Enforcement of the Law, Quantitative Impact Analysis & Other Gems

Last week CFPB Acting Director Mick Mulvaney had a busy speaking calendar in Washington, D.C. and we all should be listening. He addressed the Credit Union National Association (CUNA)’s Government Affairs Conference on Tuesday, February 27th and the National Association of Attorneys General (NAAG) Winter Meeting on Wednesday, February 28th. While there were differences in the two presentations because of the respective audiences, Mulvaney’s strategic themes were clear. You can watch the CUNA speech here and the NAAG speech here.

1. CFPB will reflect the current administration. Not surprisingly, the CFPB will be run differently under the Trump administration than it had been under the Obama administration. Whatever one’s politics, the Acting Director made abundantly clear that a new sheriff is in town. Mulvaney highlighted the time he has been spending with CFPB staff to share his priorities and to re-align departments and to focus activities under the new strategic constructs. He assured both CFPB staff and the two audiences that despite the strategy shift, he is not anticipating employee layoffs.

2. CFPB enforcement activity will enforce the law. A bit circular? Maybe. Nonsensical in light of past CFPB activity? No. Mulvaney emphasized that institutions should “know what the rules are” before being sued for allegedly failing to comply. In other words, the CFPB should not be challenging company activities which leaders did not reasonably understand violated applicable law. And related, CFPB should not push the envelope. Mulvaney rejected the notion that enforcement suits should be “creative” or that the CFPB should regulate by enforcement. Mulvaney will leave legislative tasks to the Congress. Waxing literary at CUNA, Mulvaney quoted Alexis de Tocqueville’s Democracy in America: “When justice is more certain and more mild, is at the same time more efficacious.” Mulvaney acknowledged the great power the CFPB has and opined that power should be wielded humbly and judiciously.

3. CFPB will quantitatively assess regulatory impacts. Mulvaney spoke to leveraging cost-benefit analysis at the Bureau. He will require quantitative benefits and burdens to be assessed before changes are made to regulatory requirements. He intends rule making with substantial accountability and transparency, including input from consumer groups, Attorneys General, and industry. Mulvaney hopes the CFPB will “hear” (not just listen) when engaging in these analyses, acknowledging previous criticism that the Bureau may have been “checking in the box” in that regard.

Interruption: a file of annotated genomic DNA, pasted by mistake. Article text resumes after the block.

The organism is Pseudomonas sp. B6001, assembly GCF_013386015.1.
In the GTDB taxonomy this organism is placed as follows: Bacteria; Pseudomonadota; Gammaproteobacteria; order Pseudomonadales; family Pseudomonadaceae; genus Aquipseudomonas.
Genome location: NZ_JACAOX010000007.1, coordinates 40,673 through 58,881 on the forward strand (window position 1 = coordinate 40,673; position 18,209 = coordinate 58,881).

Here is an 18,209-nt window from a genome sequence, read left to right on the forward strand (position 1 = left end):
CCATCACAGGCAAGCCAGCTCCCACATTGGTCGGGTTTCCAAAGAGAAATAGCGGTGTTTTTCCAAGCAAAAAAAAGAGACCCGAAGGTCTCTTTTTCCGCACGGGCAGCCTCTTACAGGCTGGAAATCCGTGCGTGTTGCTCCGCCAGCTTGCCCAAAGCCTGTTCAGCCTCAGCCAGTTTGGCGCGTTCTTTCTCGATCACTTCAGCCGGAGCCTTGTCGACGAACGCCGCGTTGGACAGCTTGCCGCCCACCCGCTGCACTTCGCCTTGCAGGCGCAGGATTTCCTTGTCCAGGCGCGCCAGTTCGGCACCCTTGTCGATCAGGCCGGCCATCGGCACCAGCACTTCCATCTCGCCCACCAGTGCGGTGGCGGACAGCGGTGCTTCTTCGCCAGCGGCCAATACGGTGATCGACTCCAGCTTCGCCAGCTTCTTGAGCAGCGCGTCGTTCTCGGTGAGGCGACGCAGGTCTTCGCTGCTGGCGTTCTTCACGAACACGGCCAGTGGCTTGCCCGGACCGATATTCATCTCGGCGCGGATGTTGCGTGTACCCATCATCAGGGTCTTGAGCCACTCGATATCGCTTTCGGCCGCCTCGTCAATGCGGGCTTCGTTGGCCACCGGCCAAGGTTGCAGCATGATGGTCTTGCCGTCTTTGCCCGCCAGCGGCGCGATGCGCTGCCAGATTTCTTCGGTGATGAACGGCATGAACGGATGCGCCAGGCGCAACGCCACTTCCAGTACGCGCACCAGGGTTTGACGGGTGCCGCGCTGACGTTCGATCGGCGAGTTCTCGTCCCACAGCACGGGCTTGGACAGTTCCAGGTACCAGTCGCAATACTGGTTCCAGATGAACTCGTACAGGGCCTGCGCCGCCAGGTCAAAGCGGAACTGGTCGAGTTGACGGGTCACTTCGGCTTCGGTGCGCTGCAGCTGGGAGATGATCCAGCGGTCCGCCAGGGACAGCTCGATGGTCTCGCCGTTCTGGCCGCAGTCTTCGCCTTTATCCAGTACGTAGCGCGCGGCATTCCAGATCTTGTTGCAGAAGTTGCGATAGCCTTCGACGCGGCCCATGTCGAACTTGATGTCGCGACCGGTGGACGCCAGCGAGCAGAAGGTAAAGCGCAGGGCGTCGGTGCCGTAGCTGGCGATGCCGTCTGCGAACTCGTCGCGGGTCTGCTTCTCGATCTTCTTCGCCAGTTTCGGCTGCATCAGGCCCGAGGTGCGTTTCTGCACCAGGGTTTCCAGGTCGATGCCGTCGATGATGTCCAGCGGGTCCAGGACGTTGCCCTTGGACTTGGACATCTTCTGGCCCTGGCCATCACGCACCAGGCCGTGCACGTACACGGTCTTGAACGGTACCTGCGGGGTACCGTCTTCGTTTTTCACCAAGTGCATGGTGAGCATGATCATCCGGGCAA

4. Education is a priority. At NAAG, Mulvaney listed this as top priority for the Bureau. One AG commented during Q&A that education is too challenging and often ineffective, suggesting essentially that enforcement is more powerful. Mulvaney countered that the CFPB has to do both as mandated by statute. He elaborated education is a critical part of the founding mission of the Bureau. And successful education protects consumers and will reduce the volume and magnitude of potential harm. Although Mulvaney never addressed this point, it strikes me that active industry engagement in developing and promoting education tools (either collaboratively with CFPB or through the company’s own proprietary tools) will be noticed. Such “good citizen” conduct may be beneficial to mitigate the risk of consumer harm and/or future CFPB enforcement action. Doing so likely will propel your business and retain customers as well.

5. CFPB will prioritize efforts & marshal its resources. Mulvaney addressed the Complaint Database in his NAAG speech. He focused on assessing how to marshal CFPB resources to impact the most common and substantial issues facing consumers. In other words to attack the greatest harms. He contrasted volumes of two consumer issues, indicating 33% of Database complaints involve debt collection issues while only 2% involve pay day lending. Mulvaney wants to focus the Bureau on issues involving the most consumer risk and harm. In Q&A, several AGs expressed concern about this approach, and it may signal them to take up issues which CFPB is not.

6. Mulvaney appreciates the importance of financial services. The cherry on top. At CUNA, Mulvaney thanked the attendees for facilitating consumer finance lending. He noted the “value” of what lenders do for our communities and our nation. Mulvaney views his role as protecting borrowers and lenders. He wants to be sure the burden and risk of regulation does not deprive consumers of financial services that that are valuable. Within that framework, however, Mulvaney clearly stated that his job is to “go after bad actors” and to protect consumers.

One final tidbit, Mulvaney acknowledged to AGs that he was a former plaintiffs’ lawyer and that he appreciates the challenges of the litigation environment. He also assured the AG’s that the Bureau would collaborate with them when it made sense. But importantly Mulvaney also might allow the AGs to go it alone if the Bureau did not find merit a theory the AGs advance. All in all, an interesting couple of days full of sound bites from the Acting Director how he will drive the CFPB and what industry should expect. Stay tuned.